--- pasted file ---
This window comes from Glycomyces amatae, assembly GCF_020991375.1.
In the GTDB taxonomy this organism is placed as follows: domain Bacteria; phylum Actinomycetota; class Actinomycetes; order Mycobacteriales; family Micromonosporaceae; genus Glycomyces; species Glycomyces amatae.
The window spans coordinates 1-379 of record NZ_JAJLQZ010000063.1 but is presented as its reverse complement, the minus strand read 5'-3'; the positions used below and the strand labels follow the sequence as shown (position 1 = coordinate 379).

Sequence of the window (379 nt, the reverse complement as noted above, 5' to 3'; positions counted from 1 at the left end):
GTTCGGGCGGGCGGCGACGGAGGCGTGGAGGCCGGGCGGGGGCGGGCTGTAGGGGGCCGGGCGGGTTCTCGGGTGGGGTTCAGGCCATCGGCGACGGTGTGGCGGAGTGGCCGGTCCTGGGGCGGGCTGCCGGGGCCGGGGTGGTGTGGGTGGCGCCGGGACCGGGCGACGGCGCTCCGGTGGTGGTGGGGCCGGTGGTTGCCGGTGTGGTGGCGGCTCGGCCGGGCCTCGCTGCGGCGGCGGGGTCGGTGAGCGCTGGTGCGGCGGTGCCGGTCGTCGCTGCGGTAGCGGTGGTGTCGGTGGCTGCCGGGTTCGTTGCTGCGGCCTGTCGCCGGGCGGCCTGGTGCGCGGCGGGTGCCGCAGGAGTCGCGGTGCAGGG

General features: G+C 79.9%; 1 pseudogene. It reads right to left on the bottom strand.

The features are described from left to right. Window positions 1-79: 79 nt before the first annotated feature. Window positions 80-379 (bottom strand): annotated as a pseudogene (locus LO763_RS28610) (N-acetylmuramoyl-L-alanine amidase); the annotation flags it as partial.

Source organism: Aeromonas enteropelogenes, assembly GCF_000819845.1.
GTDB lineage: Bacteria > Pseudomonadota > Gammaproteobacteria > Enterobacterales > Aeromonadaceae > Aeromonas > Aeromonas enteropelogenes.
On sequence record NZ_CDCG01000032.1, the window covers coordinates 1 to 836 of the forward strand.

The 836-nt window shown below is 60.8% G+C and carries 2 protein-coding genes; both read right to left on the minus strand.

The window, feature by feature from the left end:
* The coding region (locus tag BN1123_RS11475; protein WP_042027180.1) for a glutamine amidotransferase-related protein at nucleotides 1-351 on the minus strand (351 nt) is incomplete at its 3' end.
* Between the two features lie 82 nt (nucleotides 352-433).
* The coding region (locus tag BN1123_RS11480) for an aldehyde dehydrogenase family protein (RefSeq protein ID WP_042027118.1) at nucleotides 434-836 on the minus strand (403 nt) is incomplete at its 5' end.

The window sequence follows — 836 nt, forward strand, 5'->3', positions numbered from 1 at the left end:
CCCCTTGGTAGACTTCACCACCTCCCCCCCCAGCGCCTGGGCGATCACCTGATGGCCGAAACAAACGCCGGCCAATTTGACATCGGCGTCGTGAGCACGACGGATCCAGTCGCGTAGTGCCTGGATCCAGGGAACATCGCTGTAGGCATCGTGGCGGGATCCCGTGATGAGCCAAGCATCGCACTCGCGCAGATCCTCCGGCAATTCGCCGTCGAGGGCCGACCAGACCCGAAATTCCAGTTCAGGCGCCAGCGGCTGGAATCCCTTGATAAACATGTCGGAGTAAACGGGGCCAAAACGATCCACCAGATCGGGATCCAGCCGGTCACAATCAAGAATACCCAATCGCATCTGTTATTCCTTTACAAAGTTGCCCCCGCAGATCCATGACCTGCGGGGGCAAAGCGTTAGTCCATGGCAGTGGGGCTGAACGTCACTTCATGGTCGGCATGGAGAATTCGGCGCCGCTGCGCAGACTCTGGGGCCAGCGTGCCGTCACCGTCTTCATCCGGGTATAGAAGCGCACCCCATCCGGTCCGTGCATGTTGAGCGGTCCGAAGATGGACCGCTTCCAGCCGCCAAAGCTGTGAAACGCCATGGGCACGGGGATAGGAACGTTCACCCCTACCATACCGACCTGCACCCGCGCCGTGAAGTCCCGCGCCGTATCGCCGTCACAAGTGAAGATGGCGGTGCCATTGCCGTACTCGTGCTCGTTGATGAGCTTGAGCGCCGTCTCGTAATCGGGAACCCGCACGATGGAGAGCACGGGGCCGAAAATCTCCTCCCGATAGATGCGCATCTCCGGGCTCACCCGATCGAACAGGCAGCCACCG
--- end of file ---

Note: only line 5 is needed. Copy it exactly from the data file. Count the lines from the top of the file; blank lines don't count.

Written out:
GTTCGGGCGGGCGGCGACGGAGGCGTGGAGGCCGGGCGGGGGCGGGCTGTAGGGGGCCGGGCGGGTTCTCGGGTGGGGTTCAGGCCATCGGCGACGGTGTGGCGGAGTGGCCGGTCCTGGGGCGGGCTGCCGGGGCCGGGGTGGTGTGGGTGGCGCCGGGACCGGGCGACGGCGCTCCGGTGGTGGTGGGGCCGGTGGTTGCCGGTGTGGTGGCGGCTCGGCCGGGCCTCGCTGCGGCGGCGGGGTCGGTGAGCGCTGGTGCGGCGGTGCCGGTCGTCGCTGCGGTAGCGGTGGTGTCGGTGGCTGCCGGGTTCGTTGCTGCGGCCTGTCGCCGGGCGGCCTGGTGCGCGGCGGGTGCCGCAGGAGTCGCGGTGCAGGG